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How to improve your credit score

The steps you can take to increase your credit rating

Ella Jukwey
Written by  Ella Jukwey
7 min read
Updated: 24 Nov 2023

Lenders look at your credit score to see how reliable you’ve been with credit in the past. Our guide coves how to improve your score – so you’ll have access to a wider range of cards, loans and mortgages

Knowing your credit score allows you to understand how lenders might view any applications you make for a new credit card, loan or mortgage – and crucially whether you’re likely to be accepted or rejected.

Why is a good credit score important?

When it comes to borrowing money, including loans, credit cardsmortgages, or even using services like buy now pay later, lenders will look at your credit score to decide whether to lend to you – and on what terms and interest rates.

Your credit score is used to evaluate your level of risk to lenders, by looking at whether you’ve managed credit responsibly in the past. In simple terms, a good credit score is a way of showing lenders you’re responsible with money and can borrow and repay in good time. A good credit score can also give you access to a wider range of products, lower interest rates and APRs and a higher credit limit so you can borrow more money at better rates if you need to in the future. That being said, you can still take out a credit card for bad credit should you have a poor score, although its likely that APRs will be higher.

Lady searching on laptop

How to check your credit score

There are a few ways you can check and monitor your credit score. You can ask for a copy of your credit file for free from one of the three main credit reference agencies in the UK - Experian, Equifax and TransUnion, who will have a record of your credit rating.

If you’re after quick access to your credit score, Credit Monitor will show you your credit score, and offers handy tips on how to improve it – all for free. You can also see what you’re doing right when it comes to managing your cash – and how that impacts on your score.

How can I improve my credit score?

Not sure where to start when it comes to strengthening your credit rating? Here are some ways you can improve your credit score:

Get on the electoral roll

Being on the electoral roll serves as proof of address and is checked by lenders as part of your credit score. This is a small step that can give your credit rating a boost.

Show stability

You could improve your credit score by not changing your address too often – lenders like stability. If you do move house, remember to register to vote again.

Check your credit report accuracy

Your credit report holds details on your financial history, including whether your accounts have been settled or if you have missed payments. Sometimes this information can be incorrect, so check your credit report for its accuracy. If something seems to be missing or there are errors, contact the provider to correct them. Similarly, you can add a ‘notice of correction’ which allows you to explain why a payment was missed.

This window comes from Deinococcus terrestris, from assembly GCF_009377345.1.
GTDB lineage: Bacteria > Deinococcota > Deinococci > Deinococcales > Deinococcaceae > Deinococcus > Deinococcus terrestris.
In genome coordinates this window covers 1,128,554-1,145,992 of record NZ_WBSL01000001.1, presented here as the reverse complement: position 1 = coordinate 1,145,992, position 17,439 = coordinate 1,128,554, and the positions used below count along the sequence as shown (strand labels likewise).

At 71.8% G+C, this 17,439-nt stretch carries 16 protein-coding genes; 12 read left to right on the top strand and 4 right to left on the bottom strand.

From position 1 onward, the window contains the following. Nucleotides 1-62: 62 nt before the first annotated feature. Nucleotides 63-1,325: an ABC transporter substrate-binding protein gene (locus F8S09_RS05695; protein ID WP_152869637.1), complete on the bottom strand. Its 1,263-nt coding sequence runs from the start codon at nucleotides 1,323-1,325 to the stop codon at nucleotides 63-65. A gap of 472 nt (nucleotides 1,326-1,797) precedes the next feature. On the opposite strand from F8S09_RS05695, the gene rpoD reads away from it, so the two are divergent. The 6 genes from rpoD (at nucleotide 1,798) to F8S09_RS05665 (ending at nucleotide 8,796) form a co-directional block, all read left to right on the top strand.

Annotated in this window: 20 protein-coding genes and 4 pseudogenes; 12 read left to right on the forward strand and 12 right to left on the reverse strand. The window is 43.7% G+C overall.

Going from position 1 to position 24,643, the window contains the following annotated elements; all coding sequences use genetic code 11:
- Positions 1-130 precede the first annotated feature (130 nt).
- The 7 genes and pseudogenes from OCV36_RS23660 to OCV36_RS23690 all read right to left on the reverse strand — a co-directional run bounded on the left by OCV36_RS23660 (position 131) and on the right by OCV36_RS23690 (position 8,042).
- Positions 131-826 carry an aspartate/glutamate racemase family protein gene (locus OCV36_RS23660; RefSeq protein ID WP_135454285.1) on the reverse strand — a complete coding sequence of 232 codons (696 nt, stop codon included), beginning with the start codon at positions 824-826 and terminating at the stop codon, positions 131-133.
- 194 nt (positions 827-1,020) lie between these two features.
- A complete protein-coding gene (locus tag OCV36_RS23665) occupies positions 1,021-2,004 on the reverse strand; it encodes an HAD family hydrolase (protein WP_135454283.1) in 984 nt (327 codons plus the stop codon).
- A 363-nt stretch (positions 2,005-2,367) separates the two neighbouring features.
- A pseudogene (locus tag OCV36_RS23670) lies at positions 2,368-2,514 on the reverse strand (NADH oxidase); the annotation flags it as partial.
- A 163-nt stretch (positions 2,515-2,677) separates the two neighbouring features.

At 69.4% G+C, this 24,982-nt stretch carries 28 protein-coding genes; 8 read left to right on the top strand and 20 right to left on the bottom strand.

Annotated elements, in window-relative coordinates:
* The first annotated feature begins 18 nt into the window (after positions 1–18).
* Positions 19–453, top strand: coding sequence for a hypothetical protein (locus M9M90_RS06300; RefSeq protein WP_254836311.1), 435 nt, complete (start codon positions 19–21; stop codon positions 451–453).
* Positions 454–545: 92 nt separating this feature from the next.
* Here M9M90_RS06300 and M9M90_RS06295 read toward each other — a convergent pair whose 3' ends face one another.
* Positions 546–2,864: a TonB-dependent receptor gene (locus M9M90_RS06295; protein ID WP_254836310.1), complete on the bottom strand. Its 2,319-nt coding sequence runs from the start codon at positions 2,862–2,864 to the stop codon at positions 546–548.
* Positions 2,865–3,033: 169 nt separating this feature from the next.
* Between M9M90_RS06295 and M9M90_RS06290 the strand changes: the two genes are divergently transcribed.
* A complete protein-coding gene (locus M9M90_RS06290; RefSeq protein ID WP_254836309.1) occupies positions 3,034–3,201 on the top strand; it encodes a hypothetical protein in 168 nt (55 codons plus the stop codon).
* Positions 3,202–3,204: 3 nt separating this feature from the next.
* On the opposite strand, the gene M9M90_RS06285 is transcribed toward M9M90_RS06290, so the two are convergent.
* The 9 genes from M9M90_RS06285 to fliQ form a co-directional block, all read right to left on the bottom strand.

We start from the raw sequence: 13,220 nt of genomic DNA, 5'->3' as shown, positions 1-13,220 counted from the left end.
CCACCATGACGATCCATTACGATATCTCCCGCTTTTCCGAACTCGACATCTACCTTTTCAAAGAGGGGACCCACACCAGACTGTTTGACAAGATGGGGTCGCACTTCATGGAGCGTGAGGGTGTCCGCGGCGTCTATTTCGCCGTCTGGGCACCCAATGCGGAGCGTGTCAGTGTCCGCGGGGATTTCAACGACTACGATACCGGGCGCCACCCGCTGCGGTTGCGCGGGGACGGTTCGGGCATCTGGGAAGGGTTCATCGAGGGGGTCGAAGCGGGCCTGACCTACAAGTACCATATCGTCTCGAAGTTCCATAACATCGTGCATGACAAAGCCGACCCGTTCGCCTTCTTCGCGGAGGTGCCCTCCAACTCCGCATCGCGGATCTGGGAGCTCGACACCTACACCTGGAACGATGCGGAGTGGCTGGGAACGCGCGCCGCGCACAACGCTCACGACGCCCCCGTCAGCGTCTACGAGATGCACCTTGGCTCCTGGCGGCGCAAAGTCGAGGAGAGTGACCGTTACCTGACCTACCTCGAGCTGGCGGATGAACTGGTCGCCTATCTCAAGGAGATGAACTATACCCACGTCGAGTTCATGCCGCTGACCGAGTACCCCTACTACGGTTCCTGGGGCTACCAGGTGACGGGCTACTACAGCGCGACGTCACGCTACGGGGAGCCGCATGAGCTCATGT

Pay your bills on time

A missed payment can leave a mark on your file that could negatively affect your rating for a long time. That’s why it’s important to pay your bills on time (including your phone bill!) and set up direct debits so you don’t miss anything.

Build your credit history

If you’ve never borrowed money before, there won’t be any evidence that you’re a responsible borrower who can pay money back in good time. So, if you’ve just turned 18 or have spent years being frugal it can actually work against you when it comes to your credit score.

A good way to build a credit history is with a credit builder card. These cards often have higher interest rates, so make sure you pay off the balance in full each month.

Don’t use all available credit

How much of the available credit you spend on your credit card is known as your credit utilisation. For example, if you have a £2,000 limit and spend £500, your credit utilisation ratio is 25 per cent.

If you keep your credit utilisation relatively low, potential lenders will view you as managing your finances responsibly and not being stretched to the limit every month.

Close unused credit card accounts

If you’ve applied for several credit cards over the years, you may find some of them aren’t used anymore. If that’s the case, it’s best to close those unused accounts.

You'll then lower the total amount of credit available to you. A large overall credit limit, even if unused, can be seen negatively by some lenders – as even though you aren’t indebted you have the potential to borrow a substantial amount.

How can I correct errors in my credit report?

Mistakes can happen on credit reports which can affect your credit score. Here are some ways you can correct errors on your credit report:

Tell the lender

If you spot a mistake, let the relevant bank or card provider know. They may amend it straightaway, or you may need to go through their official complaints' procedure. They will also update all the credit reference agencies they use, so you won’t have to submit more than one request.

Contact the credit scoring agency

There are three main credit reference agencies in the UK = Experian, Equifax and TransUnion (which is the company used by our Credit Monitor service). They all have online forms where you can detail any mistakes you see and ask for corrections.